Nach Angaben der Zeitung wurden die Verdächtigen wenige Tage nach den Anschlägen 2001 genauer unter die Lupe genommen, hätten aber nicht angeklagt werden können. Es gebe derzeit keine aktive Suche nach den Männern. Das Blatt beruft sich dabei auf eine namentlich nicht genannte Quelle.

Der "Telegraph" schreibt
02.Feb.2011 https://www.spiegel.de/politik/ausland/0,1518,druck-743125,00.html

In der Bundesregierung äußert man sich durchaus respektvoll über Suleiman. Allerdings eher, weil man ihm zutraut, wieder für Sicherheit und Ordnung im Land zu sorgen, weniger jedoch, weil er eine treibende Kraft für demokratische Reformen wäre.
02.Feb.2011 [...] Hinter den Kulissen soll US-Vermittler Frank Wisner, Ex-Botschafter in Ägypten, Mubarak zum Rückzug gedrängt haben.
02.Feb.2011 [...] verschärft auch Großbritanniens Premierminister David Cameron den Ton gegenüber dem Regime in Kairo. Er wählt dafür ähnliche Worte wie die Bundesregierung - wohl nicht zufällig: "Wir stehen auf der Seite derer, die Freiheit in diesem Land wollen, die sich für Demokratie und Menschenrechte in der ganzen Welt einsetzen", sagt Cameron vor dem britischen Unterhaus. Auch er betont, der demokratische Wandel müsse "jetzt" beginnen.
02.Feb.2011 [...] "Wir stellen uns auf die Seite der friedlichen Demokratiebewegung."

Und die will, dass Mubarak sofort geht.

Damit stimmt die Bundesregierung einen neuen Ton bei der Bewertung der Lage in Ägypten an.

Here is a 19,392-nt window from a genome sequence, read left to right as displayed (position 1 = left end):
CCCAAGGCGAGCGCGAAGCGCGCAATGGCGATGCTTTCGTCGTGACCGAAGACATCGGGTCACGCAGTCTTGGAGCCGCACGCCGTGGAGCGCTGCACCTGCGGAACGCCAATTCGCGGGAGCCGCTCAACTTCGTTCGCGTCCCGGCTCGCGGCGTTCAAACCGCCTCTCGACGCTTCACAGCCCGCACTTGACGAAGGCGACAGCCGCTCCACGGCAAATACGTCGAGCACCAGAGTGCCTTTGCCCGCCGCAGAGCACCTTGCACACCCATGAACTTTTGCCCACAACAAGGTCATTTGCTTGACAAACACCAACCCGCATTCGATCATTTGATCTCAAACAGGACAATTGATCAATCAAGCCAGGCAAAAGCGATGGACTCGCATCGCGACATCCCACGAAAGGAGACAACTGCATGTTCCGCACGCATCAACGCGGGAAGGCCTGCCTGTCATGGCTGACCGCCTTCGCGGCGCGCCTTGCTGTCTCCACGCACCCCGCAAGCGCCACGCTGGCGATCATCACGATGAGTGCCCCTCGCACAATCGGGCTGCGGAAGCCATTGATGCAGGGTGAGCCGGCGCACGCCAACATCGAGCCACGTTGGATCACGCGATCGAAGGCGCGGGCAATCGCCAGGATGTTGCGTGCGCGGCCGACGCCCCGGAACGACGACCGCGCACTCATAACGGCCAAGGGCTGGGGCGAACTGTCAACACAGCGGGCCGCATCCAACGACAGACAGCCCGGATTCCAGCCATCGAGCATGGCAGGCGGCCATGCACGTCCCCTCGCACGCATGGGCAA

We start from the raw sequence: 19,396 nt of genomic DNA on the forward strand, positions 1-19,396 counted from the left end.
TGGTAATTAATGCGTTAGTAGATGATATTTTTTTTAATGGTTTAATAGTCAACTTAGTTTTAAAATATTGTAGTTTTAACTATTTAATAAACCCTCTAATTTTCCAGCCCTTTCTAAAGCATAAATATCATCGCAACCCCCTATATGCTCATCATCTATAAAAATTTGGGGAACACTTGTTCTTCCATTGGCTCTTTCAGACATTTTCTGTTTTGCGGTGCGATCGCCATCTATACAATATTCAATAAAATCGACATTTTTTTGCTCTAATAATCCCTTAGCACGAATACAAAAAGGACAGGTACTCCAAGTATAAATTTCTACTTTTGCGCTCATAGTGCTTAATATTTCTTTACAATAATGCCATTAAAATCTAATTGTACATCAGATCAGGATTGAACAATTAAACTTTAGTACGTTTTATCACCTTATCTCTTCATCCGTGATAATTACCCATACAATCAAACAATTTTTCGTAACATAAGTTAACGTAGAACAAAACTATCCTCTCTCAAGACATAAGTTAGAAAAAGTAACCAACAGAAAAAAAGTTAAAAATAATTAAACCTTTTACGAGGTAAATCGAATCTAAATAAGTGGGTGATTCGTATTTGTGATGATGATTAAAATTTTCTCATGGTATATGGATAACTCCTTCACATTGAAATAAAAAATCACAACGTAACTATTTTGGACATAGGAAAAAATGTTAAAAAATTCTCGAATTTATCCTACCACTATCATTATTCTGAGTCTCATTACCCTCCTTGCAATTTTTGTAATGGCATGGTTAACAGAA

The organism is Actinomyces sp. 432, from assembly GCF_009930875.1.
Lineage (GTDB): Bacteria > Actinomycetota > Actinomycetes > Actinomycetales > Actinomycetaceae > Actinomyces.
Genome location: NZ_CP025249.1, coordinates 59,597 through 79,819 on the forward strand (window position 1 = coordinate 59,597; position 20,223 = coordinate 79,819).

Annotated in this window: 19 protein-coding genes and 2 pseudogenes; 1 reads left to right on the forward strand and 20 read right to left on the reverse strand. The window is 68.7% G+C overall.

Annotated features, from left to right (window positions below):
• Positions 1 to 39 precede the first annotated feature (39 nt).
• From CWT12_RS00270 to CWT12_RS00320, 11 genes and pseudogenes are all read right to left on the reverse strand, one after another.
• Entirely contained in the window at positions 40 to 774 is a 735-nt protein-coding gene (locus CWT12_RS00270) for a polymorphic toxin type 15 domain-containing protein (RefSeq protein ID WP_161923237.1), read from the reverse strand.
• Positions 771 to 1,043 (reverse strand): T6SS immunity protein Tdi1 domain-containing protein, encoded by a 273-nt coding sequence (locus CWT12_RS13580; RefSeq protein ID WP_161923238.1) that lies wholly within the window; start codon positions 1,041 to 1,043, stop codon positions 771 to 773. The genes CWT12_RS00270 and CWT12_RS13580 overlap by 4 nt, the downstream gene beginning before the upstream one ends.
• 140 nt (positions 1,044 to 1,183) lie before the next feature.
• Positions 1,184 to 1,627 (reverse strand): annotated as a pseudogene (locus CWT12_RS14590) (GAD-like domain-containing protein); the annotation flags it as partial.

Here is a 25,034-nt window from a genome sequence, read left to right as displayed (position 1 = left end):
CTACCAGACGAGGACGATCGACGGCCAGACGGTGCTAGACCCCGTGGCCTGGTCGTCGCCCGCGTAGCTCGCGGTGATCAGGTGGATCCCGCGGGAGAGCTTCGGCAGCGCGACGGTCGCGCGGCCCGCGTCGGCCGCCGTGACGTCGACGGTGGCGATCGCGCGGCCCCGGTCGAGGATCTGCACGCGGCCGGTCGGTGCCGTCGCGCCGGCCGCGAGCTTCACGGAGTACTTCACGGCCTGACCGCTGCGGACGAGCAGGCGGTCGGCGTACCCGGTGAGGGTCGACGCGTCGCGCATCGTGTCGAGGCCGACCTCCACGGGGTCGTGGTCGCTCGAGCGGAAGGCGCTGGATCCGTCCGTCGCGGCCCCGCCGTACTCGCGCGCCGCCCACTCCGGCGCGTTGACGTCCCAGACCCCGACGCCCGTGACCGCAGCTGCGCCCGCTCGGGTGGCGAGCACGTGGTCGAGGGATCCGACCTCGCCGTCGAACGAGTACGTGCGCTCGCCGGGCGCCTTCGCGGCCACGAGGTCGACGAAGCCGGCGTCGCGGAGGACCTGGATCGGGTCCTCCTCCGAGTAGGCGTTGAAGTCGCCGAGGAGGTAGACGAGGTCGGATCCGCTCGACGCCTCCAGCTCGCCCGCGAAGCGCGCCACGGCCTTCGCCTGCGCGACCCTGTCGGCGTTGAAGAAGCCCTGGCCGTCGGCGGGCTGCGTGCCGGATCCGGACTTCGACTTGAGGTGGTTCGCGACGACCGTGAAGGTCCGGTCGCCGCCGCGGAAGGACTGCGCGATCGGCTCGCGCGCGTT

02.Feb.2011 https://www.spiegel.de/wissenschaft/natur/0,1518,druck-743144,00.html
Das Meer vor Nordost-Australien ist derzeit noch in 150 Meter Wassertiefe wärmer als 26 Grad. Dieses gigantische Energiereservoir speist den Wirbelsturm "Yasi".
02.Feb.2011 https://www.spiegel.de/wissenschaft/natur/0,1518,druck-743144,00.html
Es ist einer der schlimmsten Stürme seit Menschengedenken mit Windgeschwindigkeiten von bis zu 300 Kilometern pro Stunde; stärkere Winde sind weltweit nur selten gemessen worden. Auch der Niederschlag ist extrem: 400 Liter Regen pro Quadratmeter binnen zwei Tagen werden erwartet.
02.Feb.2011 [...] 1842: monasosh in Cairo tweets: "The doctor here confirms that 3 at least are dead #Jan25" 1840: Journalist Ethar El-Katatney in Cairo tweets: "Doctor in Demerdash updates: burns from molotov cocktails&sulfuric acid (mayet nar), wounds from sharp&blunt objects,&many concussions" 1831: Mr Gibbs adds: "We're planning for a full range of scenarios. I think it would have been hard to imagine even several days ago the events that happened yesterday. We're watching those events. We're planning for further events."
02.Feb.2011 https://www.spiegel.de/wissenschaft/weltall/0,1518,druck-743187,00.html
Zwischenbilanz: "Kepler" habe Hinweise auf mehr als 1000 Exoplaneten gefunden. Noch seien sie nicht alle bestätigt worden - Forscher erwarteten aber, dass das bei rund 90 Prozent der Funde der Fall sein werde.